Cool Tools: 2003

Front Cover
Kevin Kelly
Kevin Kelly, Oct 1, 2003 - Appropriate technology - 140 pages
2 Reviews
Recommendations for cool stuff. Included are books, tools, software, videos, maps, gadgets, hardware, websites, or gear that are extraordinarily handy or useful for individual and small groups.

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Review: Cool Tools

User Review  - Richard M - Goodreads

It's like the "Whole Earth Catalog" came back to life, only more techy and more attuned to what real people are likely to want or need to do. Both that book and this one serve a dual purpose, at least ... Read full review

Review: Cool Tools

User Review  - David - Goodreads

This book provides resources and tools for just about any project you would like to work on. From learning a new language, to acting, to building a robot, there is something for everyone. Read full review

About the author (2003)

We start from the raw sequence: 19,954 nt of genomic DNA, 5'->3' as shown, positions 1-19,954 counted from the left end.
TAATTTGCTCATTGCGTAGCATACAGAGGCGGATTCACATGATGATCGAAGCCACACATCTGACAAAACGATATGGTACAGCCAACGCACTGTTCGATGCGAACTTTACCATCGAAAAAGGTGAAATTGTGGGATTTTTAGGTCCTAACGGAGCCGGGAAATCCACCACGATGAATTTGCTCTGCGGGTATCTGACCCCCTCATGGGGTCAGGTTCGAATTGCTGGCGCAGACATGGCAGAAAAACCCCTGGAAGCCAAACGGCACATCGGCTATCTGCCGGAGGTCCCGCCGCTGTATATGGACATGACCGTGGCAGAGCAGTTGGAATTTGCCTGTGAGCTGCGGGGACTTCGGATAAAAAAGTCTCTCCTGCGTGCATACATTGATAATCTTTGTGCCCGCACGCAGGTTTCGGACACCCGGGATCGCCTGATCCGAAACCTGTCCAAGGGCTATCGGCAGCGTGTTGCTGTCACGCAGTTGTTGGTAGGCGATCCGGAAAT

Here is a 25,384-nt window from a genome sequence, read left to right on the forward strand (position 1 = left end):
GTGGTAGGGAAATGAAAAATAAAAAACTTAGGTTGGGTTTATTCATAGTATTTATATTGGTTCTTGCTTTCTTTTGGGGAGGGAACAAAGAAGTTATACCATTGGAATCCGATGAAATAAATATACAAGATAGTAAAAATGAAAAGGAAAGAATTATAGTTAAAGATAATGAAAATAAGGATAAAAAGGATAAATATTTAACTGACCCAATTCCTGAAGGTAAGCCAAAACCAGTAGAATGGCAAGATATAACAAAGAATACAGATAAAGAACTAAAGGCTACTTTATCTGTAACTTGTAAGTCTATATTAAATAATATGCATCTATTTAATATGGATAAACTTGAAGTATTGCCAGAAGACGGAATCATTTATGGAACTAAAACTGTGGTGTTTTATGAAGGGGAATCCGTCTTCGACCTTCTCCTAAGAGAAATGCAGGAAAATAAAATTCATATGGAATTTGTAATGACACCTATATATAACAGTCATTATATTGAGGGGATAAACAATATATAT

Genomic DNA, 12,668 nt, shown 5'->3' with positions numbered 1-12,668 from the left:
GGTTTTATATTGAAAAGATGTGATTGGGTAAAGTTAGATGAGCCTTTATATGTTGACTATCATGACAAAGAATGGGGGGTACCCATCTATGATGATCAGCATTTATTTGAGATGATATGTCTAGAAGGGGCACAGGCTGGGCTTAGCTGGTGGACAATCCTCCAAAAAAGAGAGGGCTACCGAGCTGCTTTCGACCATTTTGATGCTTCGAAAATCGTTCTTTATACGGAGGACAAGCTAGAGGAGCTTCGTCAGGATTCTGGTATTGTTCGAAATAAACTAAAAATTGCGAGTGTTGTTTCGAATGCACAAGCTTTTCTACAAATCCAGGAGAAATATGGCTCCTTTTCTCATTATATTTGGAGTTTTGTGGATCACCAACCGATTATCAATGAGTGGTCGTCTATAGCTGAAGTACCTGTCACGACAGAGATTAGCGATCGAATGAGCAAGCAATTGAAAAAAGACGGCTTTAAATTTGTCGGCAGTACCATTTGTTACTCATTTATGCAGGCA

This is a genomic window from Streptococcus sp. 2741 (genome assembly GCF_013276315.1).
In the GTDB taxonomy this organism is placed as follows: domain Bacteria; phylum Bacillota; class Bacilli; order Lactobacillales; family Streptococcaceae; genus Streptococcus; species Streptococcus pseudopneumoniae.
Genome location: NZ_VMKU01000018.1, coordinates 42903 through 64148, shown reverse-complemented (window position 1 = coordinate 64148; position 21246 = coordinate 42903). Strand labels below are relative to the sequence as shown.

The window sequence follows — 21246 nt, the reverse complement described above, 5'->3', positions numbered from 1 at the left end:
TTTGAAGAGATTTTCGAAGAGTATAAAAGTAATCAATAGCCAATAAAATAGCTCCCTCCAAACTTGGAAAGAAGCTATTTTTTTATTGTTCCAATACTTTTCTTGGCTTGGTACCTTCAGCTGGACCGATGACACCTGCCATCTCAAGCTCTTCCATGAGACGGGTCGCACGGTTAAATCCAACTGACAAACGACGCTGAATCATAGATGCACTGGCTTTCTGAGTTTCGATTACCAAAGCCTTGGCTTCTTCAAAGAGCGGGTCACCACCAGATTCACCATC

Kevin Kelly was born in 1952 in Pennsylvania. He graduated from Westfield High School in Westfield N.J. in 1970. He atternded the University of Rhode Island but dropped out after one year. He became a freelance photo journalist. In 1981, Kelly founded Walking Journal. He is a former editor of Whole Earth Review , Signal, and some of the later editions of the Whole Earth Catalog. With Whole Earth's founder, Stewart Brand, Kelly helped found the WELL, a highly regarded online community. He has been a director of the Point Foundation, which sponsored the first Hackers Conference in 1984 (before the word "hacker" had its current common, negative connotation). In 1994, Wired Magazine, for which Kelly was executive director, won the National Magazine Award for General Excellence. Kelly is now editor at large for the magazine. Partially due to his reputation as Wired's editor, he is noted as a participant and observer of "cyberculture". His writing has appeared in many other national and international publications such as The New York Times, The Economist, Time, Harper's Magazine, Science, Veneer Magazine, GQ, and Esquire. His photographs have appeared in Life and other American national magazines. Kevin Kelly's most notable book-length publication, Out of Control: The New Biology of Machines, Social Systems, and the Economic World (1994), presents a view on the mechanisms of complex organization. The central theme of the book is that several fields of contemporary science and philosophy point in the same direction: intelligence is not organized in a centralized structure but much more like a bee-hive of small simple components. He applies this view to bureaucratic organisations, intelligent computers, and to the human brain. His book What Technology Wants made the New York Times Bestseller list for October 2010.

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